I have many qualms about Barack Obama’s presidency. I worry that he exhausted too much political capital too soon on Obamacare. That he overcorrected for his predecessor’s foreign debacle. That he wore his disdain for Congress too conspicuously.
But I cry foul at the complaint that he has significantly aggravated racial animosity and widened the racial divide in this country. It’s a simplistic read of what’s happening, and it lays too much blame on the doorstep of a man who has sought – imperfectly on some occasions, expertly on others – to speak for all Americans.
That complaint trailed him to Dallas, where he appeared on Tuesday at a memorial for the five police officers killed by a sniper last week. He was there not just to eulogize them – which he did, magnificently – but to try to steady a nation reeling from their deaths and the ones just beforehand of Alton Sterling in Louisiana and Philando Castile in Minnesota.
He painted a profoundly admiring portrait of cops, asking their detractors to consider how it feels to be “unfairly maligned” by hyperbolic cries of pervasive police misconduct. Then he painted a profoundly sympathetic portrait of protesters, explaining why so many African-Americans feel “unfairly targeted.”
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“Can we find the character, as Americans, to open our hearts to each other?” he said. He may not have phrased the question that way before, but to my ears, it’s what he’s been asking all along.
His sternest critics have decided to hear something different, homing in on his references to racial disparities in criminal justice to charge that he has brought the country to a boil.
In the last few days alone, he has been accused of abetting a “fundamental misreading of American society as irremediably racist”; of consistently choosing “to see things through the eyes of an aggrieved black activist”’ and of being possibly “the worst president in U.S. history” specifically because he “set back American race relations by 50 years.”
It’s true that Obama has sometimes spoken of discrimination before all the facts of a given killing were known. But those remarks touched on wider realities and were usually important acknowledgments of the fury that many Americans were feeling.
Imagine that he instead stood mute or told those Americans to treat the killings as isolated incidents and quietly move on. That might well have raised the temperature, not lowered it.
Besides which, he hasn’t discussed only discrimination. In Warsaw, Poland, last week, when he expressed concern about the deaths of Sterling and Castile, he repeatedly mentioned the fine work of most police officers and the need to keep them safe.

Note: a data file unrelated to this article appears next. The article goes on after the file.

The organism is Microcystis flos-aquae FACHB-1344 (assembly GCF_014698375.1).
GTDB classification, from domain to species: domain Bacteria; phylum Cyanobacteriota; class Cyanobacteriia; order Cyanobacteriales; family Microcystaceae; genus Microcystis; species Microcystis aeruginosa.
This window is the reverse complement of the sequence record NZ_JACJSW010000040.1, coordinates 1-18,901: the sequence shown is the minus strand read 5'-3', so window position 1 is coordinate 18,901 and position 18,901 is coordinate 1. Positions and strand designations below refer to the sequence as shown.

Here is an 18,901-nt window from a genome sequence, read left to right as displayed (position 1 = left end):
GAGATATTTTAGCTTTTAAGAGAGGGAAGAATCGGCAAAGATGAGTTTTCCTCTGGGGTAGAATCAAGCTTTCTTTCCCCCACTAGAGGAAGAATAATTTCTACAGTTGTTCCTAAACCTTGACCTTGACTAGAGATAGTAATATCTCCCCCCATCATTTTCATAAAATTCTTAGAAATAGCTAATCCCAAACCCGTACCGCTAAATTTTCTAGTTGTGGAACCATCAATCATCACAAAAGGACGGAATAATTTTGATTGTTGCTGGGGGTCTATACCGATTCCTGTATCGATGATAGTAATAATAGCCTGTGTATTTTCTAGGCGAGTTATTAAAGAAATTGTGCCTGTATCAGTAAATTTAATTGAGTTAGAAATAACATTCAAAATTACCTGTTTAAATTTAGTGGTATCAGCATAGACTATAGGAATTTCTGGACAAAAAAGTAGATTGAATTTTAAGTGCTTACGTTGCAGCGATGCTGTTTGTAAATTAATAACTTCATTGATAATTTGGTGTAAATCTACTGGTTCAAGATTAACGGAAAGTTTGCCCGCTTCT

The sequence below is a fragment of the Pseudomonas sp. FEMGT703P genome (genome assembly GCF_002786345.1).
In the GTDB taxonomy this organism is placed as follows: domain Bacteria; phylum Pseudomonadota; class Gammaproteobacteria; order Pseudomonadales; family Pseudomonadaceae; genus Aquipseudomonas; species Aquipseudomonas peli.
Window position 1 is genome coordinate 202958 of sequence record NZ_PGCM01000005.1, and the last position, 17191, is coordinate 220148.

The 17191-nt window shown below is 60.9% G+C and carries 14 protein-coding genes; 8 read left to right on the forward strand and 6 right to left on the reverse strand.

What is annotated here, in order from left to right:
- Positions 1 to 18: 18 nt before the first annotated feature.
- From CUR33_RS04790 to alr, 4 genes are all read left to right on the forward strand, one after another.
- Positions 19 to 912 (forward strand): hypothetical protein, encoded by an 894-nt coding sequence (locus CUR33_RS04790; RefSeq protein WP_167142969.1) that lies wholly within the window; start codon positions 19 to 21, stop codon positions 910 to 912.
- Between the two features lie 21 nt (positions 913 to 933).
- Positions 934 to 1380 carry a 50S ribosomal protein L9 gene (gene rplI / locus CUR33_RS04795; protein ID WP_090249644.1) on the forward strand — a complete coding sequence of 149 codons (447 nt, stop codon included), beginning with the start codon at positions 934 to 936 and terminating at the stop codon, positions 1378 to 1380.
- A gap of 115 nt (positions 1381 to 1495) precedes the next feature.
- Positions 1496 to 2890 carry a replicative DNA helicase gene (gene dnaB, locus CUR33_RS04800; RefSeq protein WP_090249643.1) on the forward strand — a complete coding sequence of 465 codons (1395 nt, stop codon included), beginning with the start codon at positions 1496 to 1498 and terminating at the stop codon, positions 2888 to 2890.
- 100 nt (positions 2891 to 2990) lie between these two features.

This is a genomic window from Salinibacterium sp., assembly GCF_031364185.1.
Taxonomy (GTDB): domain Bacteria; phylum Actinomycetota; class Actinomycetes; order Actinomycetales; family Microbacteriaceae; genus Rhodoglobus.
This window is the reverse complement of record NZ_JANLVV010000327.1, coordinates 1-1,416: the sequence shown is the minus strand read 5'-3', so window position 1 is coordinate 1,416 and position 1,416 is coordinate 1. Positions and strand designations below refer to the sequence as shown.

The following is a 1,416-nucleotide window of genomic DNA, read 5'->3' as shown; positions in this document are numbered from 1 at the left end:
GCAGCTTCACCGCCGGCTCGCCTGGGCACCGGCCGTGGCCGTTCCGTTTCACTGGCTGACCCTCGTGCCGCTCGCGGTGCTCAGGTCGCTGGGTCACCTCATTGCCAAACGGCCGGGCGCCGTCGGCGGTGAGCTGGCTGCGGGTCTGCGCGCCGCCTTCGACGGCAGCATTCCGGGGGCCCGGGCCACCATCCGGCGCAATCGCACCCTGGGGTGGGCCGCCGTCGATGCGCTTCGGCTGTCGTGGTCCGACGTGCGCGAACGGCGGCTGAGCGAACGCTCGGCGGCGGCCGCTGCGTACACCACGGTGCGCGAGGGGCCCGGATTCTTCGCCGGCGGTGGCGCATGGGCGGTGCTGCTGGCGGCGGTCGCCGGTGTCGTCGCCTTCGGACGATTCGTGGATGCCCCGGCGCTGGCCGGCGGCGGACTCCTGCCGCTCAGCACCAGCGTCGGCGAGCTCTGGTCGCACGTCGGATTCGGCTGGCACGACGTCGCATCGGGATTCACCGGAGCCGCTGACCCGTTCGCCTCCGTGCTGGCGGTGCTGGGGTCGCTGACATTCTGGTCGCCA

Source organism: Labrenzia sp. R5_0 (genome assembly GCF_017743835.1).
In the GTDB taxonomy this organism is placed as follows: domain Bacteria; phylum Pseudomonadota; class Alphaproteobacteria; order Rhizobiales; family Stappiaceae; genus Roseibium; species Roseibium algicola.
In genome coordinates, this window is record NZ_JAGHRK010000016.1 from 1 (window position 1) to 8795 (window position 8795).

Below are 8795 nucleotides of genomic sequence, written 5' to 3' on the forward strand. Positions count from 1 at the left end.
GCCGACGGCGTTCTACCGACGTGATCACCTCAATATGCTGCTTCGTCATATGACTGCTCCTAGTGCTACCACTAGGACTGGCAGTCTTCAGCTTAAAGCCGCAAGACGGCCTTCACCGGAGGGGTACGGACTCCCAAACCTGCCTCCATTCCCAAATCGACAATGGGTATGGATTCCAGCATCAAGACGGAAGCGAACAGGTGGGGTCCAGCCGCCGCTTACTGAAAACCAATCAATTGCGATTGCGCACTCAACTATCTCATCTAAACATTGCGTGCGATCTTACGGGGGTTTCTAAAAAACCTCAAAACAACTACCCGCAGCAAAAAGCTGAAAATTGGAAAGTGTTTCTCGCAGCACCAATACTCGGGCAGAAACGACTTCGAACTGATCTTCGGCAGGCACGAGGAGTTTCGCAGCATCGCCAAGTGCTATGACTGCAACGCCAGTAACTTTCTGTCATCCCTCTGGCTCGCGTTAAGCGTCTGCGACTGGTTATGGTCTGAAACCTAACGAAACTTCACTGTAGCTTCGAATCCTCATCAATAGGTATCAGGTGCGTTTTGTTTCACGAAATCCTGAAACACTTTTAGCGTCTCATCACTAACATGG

“When people say black lives matter, that doesn’t mean blue lives don’t matter,” he said, and this was before the Dallas carnage. His critics edit that out.
They point to data like a Gallup poll from three months ago in which 35 percent of Americans said that they worried “a great deal” about race relations. That number had doubled over the prior two years, a period coinciding with the rise of the Black Lives Matter movement. It was also the highest number since Gallup first began asking this question 15 years ago.
But it may well reflect alarm about how we navigate an overdue conversation rather than a belief that the conversation lacks merit. It’s surely the outgrowth of technological advances. Ask yourself: Are these protests the consequence of Obama’s words or of smartphone images and their documentation of events never glimpsed so intimately and immediately before? There’s no contest.
It’s also possible that the election of the first black president gave some wishful Americans hope of suddenly perfect racial harmony and that the current bitterness grew in the gap between expectations and reality. That’s not Obama’s fault.
If he were an “aggrieved black activist,” he wouldn’t have been able to shrug off Joe Biden’s 2007 comment that he was “the first mainstream African-American who is articulate and bright and clean” and then make Biden his vice president and friend.
If he were an “aggrieved black activist,” he wouldn’t have used his graduation speech at Howard University in May to caution its black students not to ignore enormous racial progress and to assure them that if they could choose a time to be “young, gifted and black in America, you’d choose right now.”
If he were an “aggrieved black activist,” he wouldn’t have pulled off what he did in Dallas on Tuesday, a nuanced balancing act in an era without much nuance or balance.
Just before his speech, Michelle Obama bent toward and reached out to the person seated to her right. That tender image – of her hand on George W. Bush’s – is one I’ll hold on to, and it’s a fitting retort to the nonsense that Obama is sowing hate.